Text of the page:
What this period is most about is the deepest of these questions:

 

Where Am I in My Journey – In This Moment of Life?

 

Life comes and life goes, it passes by quickly. You wake up, decades have past. In our day-to-day life, we do not see the full picture.

 

Where are we? In the great decades-long turn of the clock.

 

Here finally, we are able to peer and see and think.

Find some insight to see the arc of our years and decades.

 

Rosh Hashanah is a time of transformation. This transformation grows out of being able to think and reset our priorities, and find the space to see ourselves.

 

That space gifts us the opportunity to let something new and fresh enter our minds.

 

That is the gift we are truly waiting for. That is why Rosh Hashanah is the head of the year

 

How you spend your Rosh Hashanah indicates what your year will look like.

 

It is that time of vision. All the factors are finally there

 

At this time of year, God is close (since Elul). All of Israel is close. Our tradition teaches that the heavenly soul of Israel – the spiritual presence of all the great Jewish souls that have lived over the Millennia draws near.

 

This leads us to find a deeper clarity about the way ahead.

 

I remember hearing of a friend who was going through a rough patch in his life. On Rosh Hashanah day, he was inside his hosts’ home and the door got stuck closed. He was locked inside for hours until a locksmith freed him.

 

He said from that moment on, he felt like his life got unstuck. He suddenly saw what he needed to do. He completely changed the direction in his life.

 

It is that clarity that we seek. We pray for decisiveness with our lesser important decisions and for clarity with the bigger decisions that HAVE a lasting impact on our life.

 

Rosh Hashanah is about having an opportunity to see the coming world. This is why we call it the birthday of the year.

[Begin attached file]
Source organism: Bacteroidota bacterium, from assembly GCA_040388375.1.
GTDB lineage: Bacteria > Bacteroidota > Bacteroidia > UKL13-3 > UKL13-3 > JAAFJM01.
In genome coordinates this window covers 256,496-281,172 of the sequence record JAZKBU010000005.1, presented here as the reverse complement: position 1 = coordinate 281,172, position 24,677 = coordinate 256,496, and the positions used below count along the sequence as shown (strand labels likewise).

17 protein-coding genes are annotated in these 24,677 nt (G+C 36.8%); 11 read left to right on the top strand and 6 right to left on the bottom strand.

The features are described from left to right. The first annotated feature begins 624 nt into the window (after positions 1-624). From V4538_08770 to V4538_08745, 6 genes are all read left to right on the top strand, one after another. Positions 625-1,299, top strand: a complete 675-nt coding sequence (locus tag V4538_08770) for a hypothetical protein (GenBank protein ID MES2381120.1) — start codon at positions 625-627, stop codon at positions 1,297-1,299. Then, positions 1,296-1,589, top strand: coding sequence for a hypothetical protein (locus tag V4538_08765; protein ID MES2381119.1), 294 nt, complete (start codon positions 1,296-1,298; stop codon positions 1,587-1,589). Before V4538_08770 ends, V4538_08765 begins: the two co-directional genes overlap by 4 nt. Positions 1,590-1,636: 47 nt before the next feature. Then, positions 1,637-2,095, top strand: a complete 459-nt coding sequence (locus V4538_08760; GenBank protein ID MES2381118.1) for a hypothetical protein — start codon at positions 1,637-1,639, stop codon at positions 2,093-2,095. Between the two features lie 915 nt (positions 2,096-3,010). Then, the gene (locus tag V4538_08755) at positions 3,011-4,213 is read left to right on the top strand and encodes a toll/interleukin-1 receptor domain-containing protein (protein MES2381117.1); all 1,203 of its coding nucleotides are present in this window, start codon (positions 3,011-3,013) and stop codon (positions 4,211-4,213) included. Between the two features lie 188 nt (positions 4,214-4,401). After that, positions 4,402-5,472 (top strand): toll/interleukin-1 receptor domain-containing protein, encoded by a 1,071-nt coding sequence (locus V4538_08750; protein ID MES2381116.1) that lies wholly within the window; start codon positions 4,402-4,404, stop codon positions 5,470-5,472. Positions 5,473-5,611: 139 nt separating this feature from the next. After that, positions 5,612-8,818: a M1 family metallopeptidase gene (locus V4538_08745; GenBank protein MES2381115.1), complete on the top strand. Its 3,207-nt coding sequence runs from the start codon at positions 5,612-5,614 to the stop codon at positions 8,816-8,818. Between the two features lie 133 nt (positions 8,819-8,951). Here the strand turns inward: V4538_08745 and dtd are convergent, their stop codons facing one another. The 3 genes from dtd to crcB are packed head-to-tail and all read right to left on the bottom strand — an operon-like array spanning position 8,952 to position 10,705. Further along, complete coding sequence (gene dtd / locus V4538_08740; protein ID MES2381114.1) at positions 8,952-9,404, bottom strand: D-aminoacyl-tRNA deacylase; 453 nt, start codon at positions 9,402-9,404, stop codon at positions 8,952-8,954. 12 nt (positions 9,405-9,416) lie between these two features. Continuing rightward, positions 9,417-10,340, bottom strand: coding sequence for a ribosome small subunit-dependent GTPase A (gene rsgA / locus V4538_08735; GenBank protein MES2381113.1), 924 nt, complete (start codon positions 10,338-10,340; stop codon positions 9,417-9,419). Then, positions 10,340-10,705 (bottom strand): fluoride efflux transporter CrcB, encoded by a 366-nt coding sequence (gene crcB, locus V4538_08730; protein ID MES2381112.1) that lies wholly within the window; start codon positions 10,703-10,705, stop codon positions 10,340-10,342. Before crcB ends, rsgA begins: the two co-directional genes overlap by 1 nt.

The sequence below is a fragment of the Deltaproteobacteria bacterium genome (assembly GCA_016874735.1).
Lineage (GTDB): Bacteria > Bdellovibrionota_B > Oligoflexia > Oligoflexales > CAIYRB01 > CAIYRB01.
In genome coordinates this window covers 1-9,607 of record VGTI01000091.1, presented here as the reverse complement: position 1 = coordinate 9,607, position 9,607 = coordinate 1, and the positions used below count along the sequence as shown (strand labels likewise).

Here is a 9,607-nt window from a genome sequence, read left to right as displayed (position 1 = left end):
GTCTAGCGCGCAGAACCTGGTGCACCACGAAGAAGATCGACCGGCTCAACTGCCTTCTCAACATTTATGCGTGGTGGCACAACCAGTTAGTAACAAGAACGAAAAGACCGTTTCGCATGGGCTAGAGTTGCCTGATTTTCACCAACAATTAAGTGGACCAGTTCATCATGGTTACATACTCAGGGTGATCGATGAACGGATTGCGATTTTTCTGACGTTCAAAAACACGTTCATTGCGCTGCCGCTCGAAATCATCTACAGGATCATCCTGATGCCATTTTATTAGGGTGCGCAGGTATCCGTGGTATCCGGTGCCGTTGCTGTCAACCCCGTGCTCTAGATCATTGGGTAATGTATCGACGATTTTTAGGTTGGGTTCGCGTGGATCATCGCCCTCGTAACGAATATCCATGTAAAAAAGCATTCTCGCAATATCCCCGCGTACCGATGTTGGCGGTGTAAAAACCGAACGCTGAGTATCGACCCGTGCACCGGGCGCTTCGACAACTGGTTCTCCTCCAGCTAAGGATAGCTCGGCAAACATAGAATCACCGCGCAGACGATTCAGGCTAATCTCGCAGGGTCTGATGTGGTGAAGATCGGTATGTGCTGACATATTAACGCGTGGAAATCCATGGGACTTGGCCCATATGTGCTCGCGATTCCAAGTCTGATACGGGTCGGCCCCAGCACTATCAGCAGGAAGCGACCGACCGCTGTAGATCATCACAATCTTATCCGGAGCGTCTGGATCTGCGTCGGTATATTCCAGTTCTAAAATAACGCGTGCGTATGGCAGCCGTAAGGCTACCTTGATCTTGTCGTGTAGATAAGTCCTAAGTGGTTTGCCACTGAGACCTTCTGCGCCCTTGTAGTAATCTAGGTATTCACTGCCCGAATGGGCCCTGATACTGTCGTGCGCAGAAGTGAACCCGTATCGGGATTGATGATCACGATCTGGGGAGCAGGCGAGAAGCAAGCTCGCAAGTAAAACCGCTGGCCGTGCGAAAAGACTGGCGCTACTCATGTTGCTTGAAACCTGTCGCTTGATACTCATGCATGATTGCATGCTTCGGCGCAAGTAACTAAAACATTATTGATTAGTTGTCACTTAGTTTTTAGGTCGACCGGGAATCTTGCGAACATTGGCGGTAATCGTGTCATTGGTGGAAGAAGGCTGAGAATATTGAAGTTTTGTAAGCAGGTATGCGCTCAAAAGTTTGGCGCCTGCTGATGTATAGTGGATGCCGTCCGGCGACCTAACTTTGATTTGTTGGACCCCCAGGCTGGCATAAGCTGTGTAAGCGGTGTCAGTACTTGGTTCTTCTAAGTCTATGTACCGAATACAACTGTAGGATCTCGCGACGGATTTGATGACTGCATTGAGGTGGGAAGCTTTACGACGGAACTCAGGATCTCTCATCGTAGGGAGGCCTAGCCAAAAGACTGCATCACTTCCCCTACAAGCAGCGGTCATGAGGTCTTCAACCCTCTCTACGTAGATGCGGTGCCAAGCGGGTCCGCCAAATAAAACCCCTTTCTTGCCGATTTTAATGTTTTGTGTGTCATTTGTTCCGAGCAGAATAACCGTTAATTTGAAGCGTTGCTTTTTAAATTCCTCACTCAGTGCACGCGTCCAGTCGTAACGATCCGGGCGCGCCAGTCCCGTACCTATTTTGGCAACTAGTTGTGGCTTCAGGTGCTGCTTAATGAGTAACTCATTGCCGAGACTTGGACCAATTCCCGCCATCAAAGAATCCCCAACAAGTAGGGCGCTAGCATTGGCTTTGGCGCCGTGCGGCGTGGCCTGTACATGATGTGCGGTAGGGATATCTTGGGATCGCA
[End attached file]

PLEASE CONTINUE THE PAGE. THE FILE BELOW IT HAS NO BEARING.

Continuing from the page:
On this day, ha yom harat olam, the world was created, and will be recreated.

 

A New World Awaits Us

 

At the beginning of a venture we have a vision before we plunge in – and a sense of deciding how to pursue it - this is Rosh Hashanah.

 

I remember the morning when I finally decided to be a rabbi. I could see the five years and the life ahead. I knew of course this is what I wanted. After – once you are in the middle – it gets more complicated.

 

At the beginning, we can set a course.

 

We say this on our birthdays, too. Before blowing out the candles we make a wish for the coming year. We hope for blessings, for the year ahead to be one of joy, love, health.

 

The Midrash imagines Abraham after he received the command to sacrifice his son Isaac in today’s Torah reading. For three days, he was beset by doubts and great fears. How could God command him to do this? Who was this God? What would he do? At every step Satan was challenging him, at every river he crossed, every step of the way.

 

Until finally, as he prepared to raise the knife, an angel appeared. Then his vision opened up, he realized it was a test. The place was called “God will see.” Because it is usually only after great difficulty that we break through the wall and our vision opens up.

 

We receive a vision that has a tremendous effect on OUR future.

Thomas Jefferson wrote in Bill 79, for the more general diffusion of knowledge. He had a vision that a broad education was a public good and that citizens of Virginia had a right to it, regardless of their status.

He wrote that because experience has shown, under the best forms, those entrusted with power have in time, and by slow operations, perverted it into tyranny. The most effective way of preventing that is to illumine people’s minds and give them facts, history of what occurred in other countries and ages, so that they can know ambition as far reaching as possible and use their powers to defeat a sinister purpose.

His vision was not realized at that time, but decades later. The first public school in the United States opened and in Massachusetts in 1827, all public schools, in all grades were offered free of charge.

We Never Know When Our Vision Will Come to Bear

 

Space and contemplation is what gives us that vision.

 

We need to find that space.

 

It is a need that is understood across many traditions. Twice a year, we have a dedicated time away to reset - Fall and Spring – High Holidays and Passover – Repentance and Freedom.

 

The wisdom of living life with purpose.